In effect this means that, among environmental movements, especially peak bodies rather than grass roots activists, working on conservation within national borders must yield place to striving for international social justice. We see the results of this conflict in the ambivalent positions on population policy taken by the Australian Conservation Foundation, The Australian Greens, the Australian Democrats, and, in the United States, the Sierra Club. Sustainable Population Australia is an honourable exception to this trend.
Bill Lines in an article in 2003 about the Australian Greens described the results of the division well:
For a while, the conflict was subsumed and the Greens believed everything they held to be worthwhile and good was not only ultimately connected and compatible but mutually reinforcing...
But the advent of [the] One Nation [Party led by Pauline Hanson] and the refugee debate exposed the contradictions. Internationalists and human rights advocates accused those seeking limits to population growth of racism.
...[and as environmental] conditions on the [Australian] continent worsened and knowledge of human impacts increased - the Greens adopted a passive attitude towards the population-environment debate, increasingly championed human rights and detached themselves from conservation.
The distinguished British political scientist, Margaret Canovan, describes values such as these as naïve internationalism. They are common not just among the green movement but also among good people in the social professions generally. These values mean that political elites and educated people generally are not crying out for research on the population/environment nexus in Australia. Many of them are likely to think such research morally tainted and unappealing. We should not expect demographers and sociologists to be immune from these sentiments themselves. They too may be not just unattracted to this research; it may actively repel some of them.
The problem of collective action and the role of nation states
The results of this ideological turmoil are unfortunate. They can mean that we sacrifice practical action for windy assertions of moral principle. Environmental quality is a public good and preserving it poses a collective action problem. If we are to avoid the tragedy of the commons it is in our collective long-term interests to restrict our numbers (and out consumption) to a size well within the limits of our natural resource base. But it is in the short-term interests of groups who profit from population growth to try to increase the overall numbers, provided they themselves are wealthy enough to buy immunity from the adverse effects of growth.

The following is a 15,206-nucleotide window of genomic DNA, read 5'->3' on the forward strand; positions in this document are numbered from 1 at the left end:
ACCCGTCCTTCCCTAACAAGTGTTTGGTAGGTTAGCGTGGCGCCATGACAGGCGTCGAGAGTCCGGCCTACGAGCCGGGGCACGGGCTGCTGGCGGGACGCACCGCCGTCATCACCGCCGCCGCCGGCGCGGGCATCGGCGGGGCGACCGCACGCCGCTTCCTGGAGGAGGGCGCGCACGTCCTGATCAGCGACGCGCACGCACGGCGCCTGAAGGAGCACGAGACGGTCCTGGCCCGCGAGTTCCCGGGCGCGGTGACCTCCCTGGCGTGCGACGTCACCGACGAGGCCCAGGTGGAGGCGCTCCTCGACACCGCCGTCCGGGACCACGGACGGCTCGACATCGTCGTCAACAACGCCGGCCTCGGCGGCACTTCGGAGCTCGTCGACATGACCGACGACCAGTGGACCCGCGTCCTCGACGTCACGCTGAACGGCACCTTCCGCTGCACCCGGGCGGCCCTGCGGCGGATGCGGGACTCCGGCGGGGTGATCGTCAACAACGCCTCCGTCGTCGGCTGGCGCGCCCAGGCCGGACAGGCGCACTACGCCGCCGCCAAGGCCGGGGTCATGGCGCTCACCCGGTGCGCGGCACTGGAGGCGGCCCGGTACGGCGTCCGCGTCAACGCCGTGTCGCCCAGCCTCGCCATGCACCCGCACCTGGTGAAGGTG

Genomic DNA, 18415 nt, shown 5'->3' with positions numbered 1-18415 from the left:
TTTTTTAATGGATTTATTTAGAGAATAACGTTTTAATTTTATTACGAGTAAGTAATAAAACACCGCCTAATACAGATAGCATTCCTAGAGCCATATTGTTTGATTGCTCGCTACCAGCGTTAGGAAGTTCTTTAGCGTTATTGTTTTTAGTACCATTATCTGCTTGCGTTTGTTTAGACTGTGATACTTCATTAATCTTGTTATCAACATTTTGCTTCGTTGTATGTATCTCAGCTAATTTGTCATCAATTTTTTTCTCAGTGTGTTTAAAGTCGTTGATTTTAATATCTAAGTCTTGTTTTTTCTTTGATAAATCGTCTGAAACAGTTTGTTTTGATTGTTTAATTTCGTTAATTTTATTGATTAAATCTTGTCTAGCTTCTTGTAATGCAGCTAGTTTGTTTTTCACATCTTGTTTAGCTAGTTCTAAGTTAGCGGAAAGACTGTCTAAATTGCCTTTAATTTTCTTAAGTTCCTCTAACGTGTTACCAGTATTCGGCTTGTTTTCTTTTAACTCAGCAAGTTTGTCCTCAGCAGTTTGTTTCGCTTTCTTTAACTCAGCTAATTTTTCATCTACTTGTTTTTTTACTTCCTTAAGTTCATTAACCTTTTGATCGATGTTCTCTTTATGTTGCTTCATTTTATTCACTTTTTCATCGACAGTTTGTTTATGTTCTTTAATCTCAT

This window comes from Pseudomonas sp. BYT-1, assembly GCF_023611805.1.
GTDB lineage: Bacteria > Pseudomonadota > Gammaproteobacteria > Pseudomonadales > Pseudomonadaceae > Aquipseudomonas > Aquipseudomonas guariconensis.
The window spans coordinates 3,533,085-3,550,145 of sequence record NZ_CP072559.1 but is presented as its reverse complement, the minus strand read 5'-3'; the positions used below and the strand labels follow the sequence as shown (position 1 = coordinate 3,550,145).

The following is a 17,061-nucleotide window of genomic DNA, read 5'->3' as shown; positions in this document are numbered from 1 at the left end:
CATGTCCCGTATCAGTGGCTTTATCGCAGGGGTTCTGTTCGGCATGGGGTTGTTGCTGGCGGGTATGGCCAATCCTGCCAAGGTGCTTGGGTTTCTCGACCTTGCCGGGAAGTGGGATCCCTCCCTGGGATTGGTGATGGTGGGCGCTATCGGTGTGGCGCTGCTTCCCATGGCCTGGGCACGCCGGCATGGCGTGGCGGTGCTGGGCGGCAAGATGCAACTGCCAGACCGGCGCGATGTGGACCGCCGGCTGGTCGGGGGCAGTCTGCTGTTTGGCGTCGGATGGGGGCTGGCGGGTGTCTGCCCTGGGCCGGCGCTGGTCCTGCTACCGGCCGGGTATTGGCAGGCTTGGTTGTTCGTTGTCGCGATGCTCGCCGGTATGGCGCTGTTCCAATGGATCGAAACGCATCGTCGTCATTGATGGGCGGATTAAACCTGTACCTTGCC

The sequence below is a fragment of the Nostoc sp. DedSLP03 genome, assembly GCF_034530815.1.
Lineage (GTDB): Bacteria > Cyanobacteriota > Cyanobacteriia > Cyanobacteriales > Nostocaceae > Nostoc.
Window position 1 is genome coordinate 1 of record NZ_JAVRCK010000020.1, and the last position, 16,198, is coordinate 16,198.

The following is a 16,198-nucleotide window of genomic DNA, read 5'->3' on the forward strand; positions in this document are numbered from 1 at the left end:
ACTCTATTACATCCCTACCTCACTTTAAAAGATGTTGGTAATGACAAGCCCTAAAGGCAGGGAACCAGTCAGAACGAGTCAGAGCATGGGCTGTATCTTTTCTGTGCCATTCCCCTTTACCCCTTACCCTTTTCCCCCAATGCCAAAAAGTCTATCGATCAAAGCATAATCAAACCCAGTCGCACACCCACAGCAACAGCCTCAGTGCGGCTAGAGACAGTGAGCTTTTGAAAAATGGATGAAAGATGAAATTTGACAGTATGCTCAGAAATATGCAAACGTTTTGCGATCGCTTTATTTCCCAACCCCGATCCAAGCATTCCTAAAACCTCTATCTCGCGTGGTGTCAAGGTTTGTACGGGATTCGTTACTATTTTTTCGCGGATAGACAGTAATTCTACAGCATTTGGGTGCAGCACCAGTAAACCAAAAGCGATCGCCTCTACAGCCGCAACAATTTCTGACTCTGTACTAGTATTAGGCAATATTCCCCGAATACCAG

Small face-to-face groups cans solve collective action problems through valuing honesty and trustworthiness and shaming defectors. At a larger scale we need regulation and policy, but this won't work unless a large proportion of people care about the problem and have a moral commitment to fair outcomes.
Ensuring cooperation requires a skillful political class but it also depends on feelings of collective belonging and responsibility among members of the group. At the moment the liberal democratic nation states are the only large-scale institutions we have that can marshal both the organisation and moral commitment needed to solve large-scale collective action problems. (Patriotism, as Doug Cocks has shown, is a 'tremendous resource'.)
We might prefer a world in which problems such as these were solved at a supranational level but at the moment the nation state, particularly the liberal democratic nation state, is the only effective large-scale institution that can do the job. We cannot solve difficult problems without making sacrifices and how are people and interest groups to be motivated to put personal short-term gain to one side for the common good, especially if they themselves are unlikely to see the benefits in their lifetime? Solving collective action problems requires logic, planning and political action. But the attempt will fail if there is no emotional commitment by a member of a group to other members of the group and to the land they share.
If we wait for supranational institutions to evolve that are effective and also generate self-sacrificing loyalty, it will be too late. Indeed such institutions may never develop. At present, because of the absence of overarching loyalties and interpersonal trust, collective action is particularly hard to achieve at an international level.
We can sympathise with Bill Lines' Greens who want to preserve the environment in a borderless world; like many of us they want to be thoroughly good people. But when misplaced virtue promises ruin to all, it is as dangerous as the self-seeking interests of the commercial growth lobby. Or rather misplaced virtue is more dangerous. Scholars can see through the former. They are more likely to be confused and disabled by the latter.